(This is a long blog, but there were too many memories and wonders of the day to choose. Forgive and indulge this long-winded proud Momma)
October 1. The first wedding of my four daughters.
My second daughter got married the first weekend of October and I have wanted to capture the day and seal it with words, but the words have been lodged. They were wedged tightly in too tight of a space. They would not form full sentences in my head. Even now I am not sure the ones I have chosen will convey the true reality of the day.
On that Saturday I stood on the dock wrestling yards and yards of white tobacco cloth. As the wind caught the cloth it also whipped my hair across my face—the short ends stung my cheeks. The PVC pipe frame, made to resemble a Jewish chuppah, reared up toward the cold, monochromatic sky and waited for its wedding attire.
The wind had been a difficult entity all morning. Slicing through the tent and creating havoc wherever it went, it came with a cold so sharp my teeth clattered together. I stood under the great expanse of white tent bundled in a hoodie, three layers of shirts, jeans, socks and crocs. And my body still shivered. I was unaccustomed to the damp chill. The threat of rain hung heavy in the morning sky.
What a day for an outdoor wedding.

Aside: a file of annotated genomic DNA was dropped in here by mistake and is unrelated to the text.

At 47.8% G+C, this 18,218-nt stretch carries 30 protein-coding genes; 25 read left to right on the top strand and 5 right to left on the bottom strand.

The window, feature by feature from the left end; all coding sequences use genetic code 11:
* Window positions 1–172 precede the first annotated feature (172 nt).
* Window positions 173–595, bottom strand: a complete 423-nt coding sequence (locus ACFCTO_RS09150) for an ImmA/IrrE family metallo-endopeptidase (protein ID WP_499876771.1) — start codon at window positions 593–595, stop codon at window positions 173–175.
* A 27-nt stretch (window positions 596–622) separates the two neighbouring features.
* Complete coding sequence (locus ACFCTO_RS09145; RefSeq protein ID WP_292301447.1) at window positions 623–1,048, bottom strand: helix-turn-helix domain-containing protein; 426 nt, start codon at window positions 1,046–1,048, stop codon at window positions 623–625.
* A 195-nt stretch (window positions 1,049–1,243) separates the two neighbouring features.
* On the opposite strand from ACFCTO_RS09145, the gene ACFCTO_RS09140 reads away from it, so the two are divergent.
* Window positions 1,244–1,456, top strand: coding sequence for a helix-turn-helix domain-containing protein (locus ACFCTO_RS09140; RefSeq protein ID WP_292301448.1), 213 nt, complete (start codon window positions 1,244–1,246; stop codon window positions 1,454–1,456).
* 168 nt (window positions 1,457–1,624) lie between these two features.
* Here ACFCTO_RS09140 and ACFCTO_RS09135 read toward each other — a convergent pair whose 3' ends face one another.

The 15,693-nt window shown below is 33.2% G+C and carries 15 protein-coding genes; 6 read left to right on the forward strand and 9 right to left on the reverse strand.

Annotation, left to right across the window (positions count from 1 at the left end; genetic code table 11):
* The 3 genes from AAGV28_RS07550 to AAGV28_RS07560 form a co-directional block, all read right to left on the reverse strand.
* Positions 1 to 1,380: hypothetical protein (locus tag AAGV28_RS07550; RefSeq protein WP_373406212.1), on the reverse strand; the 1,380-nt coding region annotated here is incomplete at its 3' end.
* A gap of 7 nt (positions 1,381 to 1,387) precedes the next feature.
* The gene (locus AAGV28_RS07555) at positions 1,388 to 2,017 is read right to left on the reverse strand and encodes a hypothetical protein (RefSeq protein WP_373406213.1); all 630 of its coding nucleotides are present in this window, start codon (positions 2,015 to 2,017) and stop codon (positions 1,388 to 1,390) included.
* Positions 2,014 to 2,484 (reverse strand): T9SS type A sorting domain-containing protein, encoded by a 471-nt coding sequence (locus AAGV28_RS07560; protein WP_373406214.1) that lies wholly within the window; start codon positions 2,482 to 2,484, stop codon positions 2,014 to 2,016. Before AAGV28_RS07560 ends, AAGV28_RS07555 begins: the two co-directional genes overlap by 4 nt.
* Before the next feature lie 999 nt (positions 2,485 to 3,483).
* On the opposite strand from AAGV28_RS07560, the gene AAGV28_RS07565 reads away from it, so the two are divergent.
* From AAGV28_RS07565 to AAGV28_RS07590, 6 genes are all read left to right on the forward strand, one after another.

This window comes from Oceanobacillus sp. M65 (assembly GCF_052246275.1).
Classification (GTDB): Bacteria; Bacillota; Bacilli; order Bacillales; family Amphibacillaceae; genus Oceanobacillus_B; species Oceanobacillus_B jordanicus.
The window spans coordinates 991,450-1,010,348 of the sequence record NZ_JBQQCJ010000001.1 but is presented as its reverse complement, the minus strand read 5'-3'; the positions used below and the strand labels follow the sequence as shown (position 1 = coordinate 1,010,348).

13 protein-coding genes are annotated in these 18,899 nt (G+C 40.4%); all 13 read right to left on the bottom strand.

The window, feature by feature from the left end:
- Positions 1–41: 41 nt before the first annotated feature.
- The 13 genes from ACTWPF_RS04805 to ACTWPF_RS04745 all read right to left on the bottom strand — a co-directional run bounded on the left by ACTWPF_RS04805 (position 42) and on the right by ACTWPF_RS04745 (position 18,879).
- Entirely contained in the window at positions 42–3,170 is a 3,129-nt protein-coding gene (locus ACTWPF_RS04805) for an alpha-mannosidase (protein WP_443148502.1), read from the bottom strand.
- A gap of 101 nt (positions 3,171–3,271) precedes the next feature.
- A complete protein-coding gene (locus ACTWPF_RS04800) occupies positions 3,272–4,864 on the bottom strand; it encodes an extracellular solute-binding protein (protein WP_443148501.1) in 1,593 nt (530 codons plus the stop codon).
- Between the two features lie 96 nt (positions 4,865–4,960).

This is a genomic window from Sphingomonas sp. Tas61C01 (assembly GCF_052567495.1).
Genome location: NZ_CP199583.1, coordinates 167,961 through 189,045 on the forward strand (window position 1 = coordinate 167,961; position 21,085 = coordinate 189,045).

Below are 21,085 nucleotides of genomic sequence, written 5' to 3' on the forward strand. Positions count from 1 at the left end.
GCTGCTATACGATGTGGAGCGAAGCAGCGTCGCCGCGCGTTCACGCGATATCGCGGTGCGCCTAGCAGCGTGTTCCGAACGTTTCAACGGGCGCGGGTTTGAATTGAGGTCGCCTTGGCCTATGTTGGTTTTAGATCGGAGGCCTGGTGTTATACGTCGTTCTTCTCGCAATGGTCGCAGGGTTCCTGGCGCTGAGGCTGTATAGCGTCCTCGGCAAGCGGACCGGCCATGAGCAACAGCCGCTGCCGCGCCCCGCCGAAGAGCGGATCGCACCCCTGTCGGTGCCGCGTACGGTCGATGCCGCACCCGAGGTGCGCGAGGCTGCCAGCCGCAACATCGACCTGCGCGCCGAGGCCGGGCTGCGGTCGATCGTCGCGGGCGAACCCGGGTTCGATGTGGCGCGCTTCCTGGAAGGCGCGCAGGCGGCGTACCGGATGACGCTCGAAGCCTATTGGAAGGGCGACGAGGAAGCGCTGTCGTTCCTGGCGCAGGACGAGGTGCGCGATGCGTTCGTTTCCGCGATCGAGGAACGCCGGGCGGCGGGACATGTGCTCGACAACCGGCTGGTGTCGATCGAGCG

Everywhere there was the fury of work.
One of our dear friends stood beside me under the great white awning and we surveyed the scene. Around us the tables were covered with fresh flowers. Thick cream, pale ivory and light white blooms stood in tall buckets of cold water. Airy greenery splayed across the narrow rims. Scents wafted through the air wrapping around us like mist.
Just beyond us under the tent my husband and my brother and the groom were fitting and adjusting the tongue and groove pieces of wood to create a dance floor—a jig saw puzzle with no instructions.
The whole crew of us was preparing for my daughter’s wedding. We had all come from different towns and congregated in this stunning backyard to create a wedding celebration.
The memories are tucked and stored like flashing jewels. There are many of them. And they flash across the back of my eyelids like an old black and white movie.
My daughter looked like a beauty from one of those black and white classics. Her auburn hair was twisted into a simple, low side knot and wisps of hair floated and fluttered. Her pale creamy skin shimmered. Her sea green eyes, inherited from her maternal grandmother, were soft and clear.
Her dress was tailored just for her by one of my dear and oldest friends. And she was so comfortable in her own skin that the dress was a part of her. Only a few minutes before it was time to walk down the aisle (path on the lawn) she was playing ping pong with the groomsmen.